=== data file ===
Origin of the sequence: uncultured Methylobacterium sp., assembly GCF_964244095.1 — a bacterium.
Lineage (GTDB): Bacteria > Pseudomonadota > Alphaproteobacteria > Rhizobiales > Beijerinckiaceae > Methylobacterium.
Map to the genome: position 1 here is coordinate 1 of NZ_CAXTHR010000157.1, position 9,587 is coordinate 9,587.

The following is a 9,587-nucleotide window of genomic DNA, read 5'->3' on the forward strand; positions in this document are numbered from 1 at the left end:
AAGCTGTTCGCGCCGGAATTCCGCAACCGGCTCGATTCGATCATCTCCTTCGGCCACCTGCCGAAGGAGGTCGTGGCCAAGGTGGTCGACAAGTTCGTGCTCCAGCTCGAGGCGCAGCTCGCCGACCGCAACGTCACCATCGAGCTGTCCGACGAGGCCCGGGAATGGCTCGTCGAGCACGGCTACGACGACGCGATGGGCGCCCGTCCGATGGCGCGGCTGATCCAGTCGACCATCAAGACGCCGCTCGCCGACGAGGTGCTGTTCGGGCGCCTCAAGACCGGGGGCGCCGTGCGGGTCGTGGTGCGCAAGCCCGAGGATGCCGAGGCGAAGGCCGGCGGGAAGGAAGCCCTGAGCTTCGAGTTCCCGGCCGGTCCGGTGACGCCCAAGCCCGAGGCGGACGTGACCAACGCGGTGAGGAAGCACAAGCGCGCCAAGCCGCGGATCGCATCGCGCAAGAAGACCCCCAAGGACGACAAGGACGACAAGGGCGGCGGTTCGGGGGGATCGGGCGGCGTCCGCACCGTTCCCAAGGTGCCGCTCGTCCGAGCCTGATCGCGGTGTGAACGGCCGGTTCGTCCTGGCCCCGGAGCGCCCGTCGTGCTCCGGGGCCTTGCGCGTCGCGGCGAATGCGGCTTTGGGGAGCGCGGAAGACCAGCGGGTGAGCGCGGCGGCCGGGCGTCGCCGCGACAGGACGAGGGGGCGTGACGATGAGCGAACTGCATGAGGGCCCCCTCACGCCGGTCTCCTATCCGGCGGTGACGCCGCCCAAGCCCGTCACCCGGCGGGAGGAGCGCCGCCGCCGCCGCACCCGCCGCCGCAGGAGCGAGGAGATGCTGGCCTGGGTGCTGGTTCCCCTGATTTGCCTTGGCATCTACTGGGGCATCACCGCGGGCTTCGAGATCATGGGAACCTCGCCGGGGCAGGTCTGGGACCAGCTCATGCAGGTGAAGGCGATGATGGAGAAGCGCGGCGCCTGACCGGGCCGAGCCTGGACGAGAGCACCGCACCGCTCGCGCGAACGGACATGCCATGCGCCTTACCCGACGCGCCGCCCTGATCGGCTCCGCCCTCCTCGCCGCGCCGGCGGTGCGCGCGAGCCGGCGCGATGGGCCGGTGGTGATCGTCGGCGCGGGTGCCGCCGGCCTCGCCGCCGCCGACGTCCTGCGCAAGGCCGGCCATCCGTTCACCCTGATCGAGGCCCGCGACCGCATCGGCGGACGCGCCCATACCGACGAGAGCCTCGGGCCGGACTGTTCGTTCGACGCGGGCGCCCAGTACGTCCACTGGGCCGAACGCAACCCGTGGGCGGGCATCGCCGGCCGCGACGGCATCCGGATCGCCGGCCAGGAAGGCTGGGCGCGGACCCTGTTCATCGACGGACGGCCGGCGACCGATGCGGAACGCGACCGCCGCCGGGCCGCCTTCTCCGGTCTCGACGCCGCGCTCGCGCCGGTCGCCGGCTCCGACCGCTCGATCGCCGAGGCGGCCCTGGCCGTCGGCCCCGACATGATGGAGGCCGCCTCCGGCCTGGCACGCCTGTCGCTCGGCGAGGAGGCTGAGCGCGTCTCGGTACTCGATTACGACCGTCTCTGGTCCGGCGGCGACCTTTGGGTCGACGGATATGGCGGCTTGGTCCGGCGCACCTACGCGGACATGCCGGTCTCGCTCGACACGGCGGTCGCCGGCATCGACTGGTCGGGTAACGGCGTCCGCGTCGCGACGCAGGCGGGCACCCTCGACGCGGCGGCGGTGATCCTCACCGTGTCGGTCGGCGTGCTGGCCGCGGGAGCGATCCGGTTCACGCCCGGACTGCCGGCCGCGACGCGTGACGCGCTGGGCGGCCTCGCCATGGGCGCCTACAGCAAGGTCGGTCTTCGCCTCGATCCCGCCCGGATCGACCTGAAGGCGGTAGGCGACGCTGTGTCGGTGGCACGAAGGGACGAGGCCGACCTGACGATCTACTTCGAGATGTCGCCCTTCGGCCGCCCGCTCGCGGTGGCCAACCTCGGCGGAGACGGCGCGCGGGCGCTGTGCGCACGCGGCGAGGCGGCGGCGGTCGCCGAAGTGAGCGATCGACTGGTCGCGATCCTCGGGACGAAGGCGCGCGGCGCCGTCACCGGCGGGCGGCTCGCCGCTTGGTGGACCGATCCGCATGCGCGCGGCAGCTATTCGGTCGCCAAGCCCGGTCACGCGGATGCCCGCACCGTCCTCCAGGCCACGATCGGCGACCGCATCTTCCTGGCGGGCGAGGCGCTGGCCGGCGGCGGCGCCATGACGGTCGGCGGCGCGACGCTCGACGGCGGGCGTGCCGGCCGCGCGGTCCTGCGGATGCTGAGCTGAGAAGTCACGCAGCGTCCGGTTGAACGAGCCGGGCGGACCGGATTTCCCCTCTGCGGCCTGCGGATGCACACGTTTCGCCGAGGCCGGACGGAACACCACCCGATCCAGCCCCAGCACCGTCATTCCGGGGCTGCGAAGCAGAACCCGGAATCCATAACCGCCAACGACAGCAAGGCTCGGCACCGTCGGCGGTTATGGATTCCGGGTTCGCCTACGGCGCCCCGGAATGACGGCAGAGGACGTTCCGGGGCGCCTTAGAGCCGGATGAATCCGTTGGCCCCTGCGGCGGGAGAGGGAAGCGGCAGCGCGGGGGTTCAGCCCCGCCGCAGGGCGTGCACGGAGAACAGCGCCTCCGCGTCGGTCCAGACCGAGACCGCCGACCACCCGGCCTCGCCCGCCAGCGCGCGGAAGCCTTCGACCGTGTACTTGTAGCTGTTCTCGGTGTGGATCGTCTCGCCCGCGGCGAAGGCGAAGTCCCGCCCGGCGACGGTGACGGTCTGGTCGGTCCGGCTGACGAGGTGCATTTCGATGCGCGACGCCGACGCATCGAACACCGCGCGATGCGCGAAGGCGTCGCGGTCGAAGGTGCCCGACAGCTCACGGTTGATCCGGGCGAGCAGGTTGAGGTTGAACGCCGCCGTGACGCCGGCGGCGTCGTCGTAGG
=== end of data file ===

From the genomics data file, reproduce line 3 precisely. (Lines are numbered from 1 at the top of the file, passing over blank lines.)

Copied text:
Map to the genome: position 1 here is coordinate 1 of NZ_CAXTHR010000157.1, position 9,587 is coordinate 9,587.